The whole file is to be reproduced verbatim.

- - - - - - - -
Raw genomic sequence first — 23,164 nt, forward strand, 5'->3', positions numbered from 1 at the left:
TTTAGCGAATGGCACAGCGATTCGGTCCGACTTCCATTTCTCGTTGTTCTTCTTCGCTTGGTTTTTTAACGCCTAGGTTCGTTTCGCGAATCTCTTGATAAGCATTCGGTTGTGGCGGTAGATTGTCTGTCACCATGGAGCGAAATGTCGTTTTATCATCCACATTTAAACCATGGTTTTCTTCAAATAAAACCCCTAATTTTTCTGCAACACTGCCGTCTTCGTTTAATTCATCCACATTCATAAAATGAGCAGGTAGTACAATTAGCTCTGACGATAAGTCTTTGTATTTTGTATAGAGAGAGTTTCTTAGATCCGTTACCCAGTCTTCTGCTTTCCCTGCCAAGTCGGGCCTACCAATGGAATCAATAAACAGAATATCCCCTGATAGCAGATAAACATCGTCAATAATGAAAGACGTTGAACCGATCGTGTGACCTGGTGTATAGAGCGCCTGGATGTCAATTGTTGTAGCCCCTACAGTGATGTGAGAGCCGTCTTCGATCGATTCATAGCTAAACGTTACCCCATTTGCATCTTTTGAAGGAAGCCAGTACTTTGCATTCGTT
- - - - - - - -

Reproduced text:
Raw genomic sequence first — 23,164 nt, forward strand, 5'->3', positions numbered from 1 at the left:
TTTAGCGAATGGCACAGCGATTCGGTCCGACTTCCATTTCTCGTTGTTCTTCTTCGCTTGGTTTTTTAACGCCTAGGTTCGTTTCGCGAATCTCTTGATAAGCATTCGGTTGTGGCGGTAGATTGTCTGTCACCATGGAGCGAAATGTCGTTTTATCATCCACATTTAAACCATGGTTTTCTTCAAATAAAACCCCTAATTTTTCTGCAACACTGCCGTCTTCGTTTAATTCATCCACATTCATAAAATGAGCAGGTAGTACAATTAGCTCTGACGATAAGTCTTTGTATTTTGTATAGAGAGAGTTTCTTAGATCCGTTACCCAGTCTTCTGCTTTCCCTGCCAAGTCGGGCCTACCAATGGAATCAATAAACAGAATATCCCCTGATAGCAGATAAACATCGTCAATAATGAAAGACGTTGAACCGATCGTGTGACCTGGTGTATAGAGCGCCTGGATGTCAATTGTTGTAGCCCCTACAGTGATGTGAGAGCCGTCTTCGATCGATTCATAGCTAAACGTTACCCCATTTGCATCTTTTGAAGGAAGCCAGTACTTTGCATTCGTT